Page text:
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Albert Thompson

He was born in Buffalo, NY. He was accomplished in the area of Education. He later died on 10-29-1997.
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Albert Thompson served as the first African American superintendent of the Buffalo Public Schools from 1990 to 1996. Before assuming the position of superintendent, Thompson worked in the district beginning in 1955 as an industrial arts teacher. His first job was at School 17. He next went to School 73, where he also taught industrial arts and served as a building representative for the Buffalo Teachers Federation. He encouraged girls to take industrial arts classes. He later taught at Woodlawn Junior High School before becoming a school administrator.

In 1969, he became a member of the district's central office staff in the Division of Finance and Research. In 1979 he was named an assistant superintendent of schools for finance. He was appointed deputy superintendent in 1985, the second highest position in the system. He served with Superintendent Eugene Reville and was appointed the interim superintendent for a year following Reville's resignation. The following year, he was named superintendent.

During Thompson's term, he cited as major accomplishments the establishment of several Quality Schools, the expansion of gifted and talented programs, the growth of business partnerships and the construction of the Makowski Early Childhood Center. But his tenure was not without its problems. In an interview, he stated "Fiscally, my time was the worst time to be superintendent. In six years, there was only one year we had a reasonable increase in school aid. Other than that one year, we've had one trauma after the other."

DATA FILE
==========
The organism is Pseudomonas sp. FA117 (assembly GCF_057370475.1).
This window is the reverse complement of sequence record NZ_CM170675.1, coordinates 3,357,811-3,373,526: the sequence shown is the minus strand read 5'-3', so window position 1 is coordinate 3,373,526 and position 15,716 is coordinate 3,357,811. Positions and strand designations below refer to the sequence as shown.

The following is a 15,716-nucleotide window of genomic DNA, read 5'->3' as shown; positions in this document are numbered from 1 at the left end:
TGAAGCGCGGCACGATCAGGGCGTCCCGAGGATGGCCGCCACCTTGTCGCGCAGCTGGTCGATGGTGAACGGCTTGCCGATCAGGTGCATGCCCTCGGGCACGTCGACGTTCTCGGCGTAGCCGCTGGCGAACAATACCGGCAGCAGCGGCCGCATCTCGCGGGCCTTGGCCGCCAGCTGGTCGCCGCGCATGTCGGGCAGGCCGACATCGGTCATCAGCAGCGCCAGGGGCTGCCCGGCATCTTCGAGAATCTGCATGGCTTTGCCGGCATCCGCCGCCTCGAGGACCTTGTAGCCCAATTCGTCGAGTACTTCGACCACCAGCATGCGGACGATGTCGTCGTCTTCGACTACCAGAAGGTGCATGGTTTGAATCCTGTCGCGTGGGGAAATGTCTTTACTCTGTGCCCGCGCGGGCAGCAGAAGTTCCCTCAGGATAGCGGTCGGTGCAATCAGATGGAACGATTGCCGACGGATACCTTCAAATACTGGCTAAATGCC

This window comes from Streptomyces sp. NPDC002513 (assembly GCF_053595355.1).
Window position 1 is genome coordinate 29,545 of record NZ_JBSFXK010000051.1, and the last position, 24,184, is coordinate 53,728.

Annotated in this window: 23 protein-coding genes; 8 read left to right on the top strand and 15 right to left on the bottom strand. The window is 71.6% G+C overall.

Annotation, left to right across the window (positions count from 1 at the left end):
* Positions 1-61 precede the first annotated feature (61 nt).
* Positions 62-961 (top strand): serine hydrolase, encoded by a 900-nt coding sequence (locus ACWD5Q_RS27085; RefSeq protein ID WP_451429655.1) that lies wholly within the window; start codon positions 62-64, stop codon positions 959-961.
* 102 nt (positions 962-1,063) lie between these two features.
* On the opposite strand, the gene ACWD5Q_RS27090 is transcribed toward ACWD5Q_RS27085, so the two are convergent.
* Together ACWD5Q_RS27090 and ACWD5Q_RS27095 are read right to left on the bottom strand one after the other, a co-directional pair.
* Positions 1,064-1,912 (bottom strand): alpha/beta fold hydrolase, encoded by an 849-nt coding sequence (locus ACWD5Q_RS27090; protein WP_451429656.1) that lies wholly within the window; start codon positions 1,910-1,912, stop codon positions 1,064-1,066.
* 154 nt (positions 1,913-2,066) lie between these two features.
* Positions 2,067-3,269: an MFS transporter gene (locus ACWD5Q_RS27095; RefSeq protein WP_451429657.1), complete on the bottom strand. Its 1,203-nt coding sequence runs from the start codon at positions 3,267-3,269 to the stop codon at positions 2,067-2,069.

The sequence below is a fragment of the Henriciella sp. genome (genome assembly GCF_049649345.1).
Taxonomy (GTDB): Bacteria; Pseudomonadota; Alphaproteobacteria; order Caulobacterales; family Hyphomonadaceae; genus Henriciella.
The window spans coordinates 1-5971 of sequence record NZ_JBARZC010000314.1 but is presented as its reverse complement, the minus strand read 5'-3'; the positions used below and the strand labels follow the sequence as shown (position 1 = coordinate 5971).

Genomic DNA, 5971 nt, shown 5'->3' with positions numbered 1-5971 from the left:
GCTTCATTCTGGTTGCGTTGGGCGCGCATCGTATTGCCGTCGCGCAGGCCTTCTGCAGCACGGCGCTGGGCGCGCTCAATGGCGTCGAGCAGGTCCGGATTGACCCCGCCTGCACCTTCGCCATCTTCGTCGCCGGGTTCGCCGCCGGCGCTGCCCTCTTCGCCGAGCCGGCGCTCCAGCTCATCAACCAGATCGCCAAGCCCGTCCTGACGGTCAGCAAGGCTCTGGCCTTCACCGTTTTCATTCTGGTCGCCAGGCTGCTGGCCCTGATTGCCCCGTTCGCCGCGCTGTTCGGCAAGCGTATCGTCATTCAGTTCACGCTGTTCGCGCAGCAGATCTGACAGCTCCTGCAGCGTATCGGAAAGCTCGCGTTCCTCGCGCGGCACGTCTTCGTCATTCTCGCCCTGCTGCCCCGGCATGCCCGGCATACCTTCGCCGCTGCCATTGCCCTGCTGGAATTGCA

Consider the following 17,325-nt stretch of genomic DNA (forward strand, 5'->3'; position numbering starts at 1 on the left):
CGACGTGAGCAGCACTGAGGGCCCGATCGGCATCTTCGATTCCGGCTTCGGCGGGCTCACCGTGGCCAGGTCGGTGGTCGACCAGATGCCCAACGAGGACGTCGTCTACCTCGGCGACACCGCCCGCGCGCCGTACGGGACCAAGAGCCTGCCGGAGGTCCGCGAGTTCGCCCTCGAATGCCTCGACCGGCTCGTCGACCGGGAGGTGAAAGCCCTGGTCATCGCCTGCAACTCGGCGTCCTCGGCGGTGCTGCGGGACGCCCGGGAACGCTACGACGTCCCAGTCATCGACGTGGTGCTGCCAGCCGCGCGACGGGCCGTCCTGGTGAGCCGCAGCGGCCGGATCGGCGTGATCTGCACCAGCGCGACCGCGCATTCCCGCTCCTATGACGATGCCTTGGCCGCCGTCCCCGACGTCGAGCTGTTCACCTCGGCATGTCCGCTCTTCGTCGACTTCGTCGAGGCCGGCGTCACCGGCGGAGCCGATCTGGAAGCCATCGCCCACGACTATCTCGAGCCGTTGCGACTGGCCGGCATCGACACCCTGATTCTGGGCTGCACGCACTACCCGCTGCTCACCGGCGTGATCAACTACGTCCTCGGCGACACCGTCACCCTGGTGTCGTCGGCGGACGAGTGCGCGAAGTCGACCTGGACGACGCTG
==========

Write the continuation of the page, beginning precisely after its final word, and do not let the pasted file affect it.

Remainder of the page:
Thompson was a Buffalo native, who attended School 17 and Burgard Vocational High School, where he ran cross country and was on the track team, student newspaper and student council. Thompson's father, a Pullman porter died when he was 13, so he also worked to help support his family. He attended Buffalo State College, where he ran cross country and was a straight A student. He was drafted into the Army and served in the Signal Corps in Europe.

Thompson met his future wife, Freddie Mae Grimes, a registered nurse when they worked together in the Police Athletic League youth program. During the 1960s he was a community activist and an area vice president of the BUILD organization. As a member of the Civic Betterment League, he helped create the first independent Head Start program in the Walls Community Center on Glenwood Avenue. He was a member of Second Temple Baptist Church and served as the Sunday school superintendent for 25 years. He was also a church trustee.

Mr. Thompson died on October 29, 1997. He and Mrs. Thompson had two children, Albert J. and Jennifer A. and one grandchild.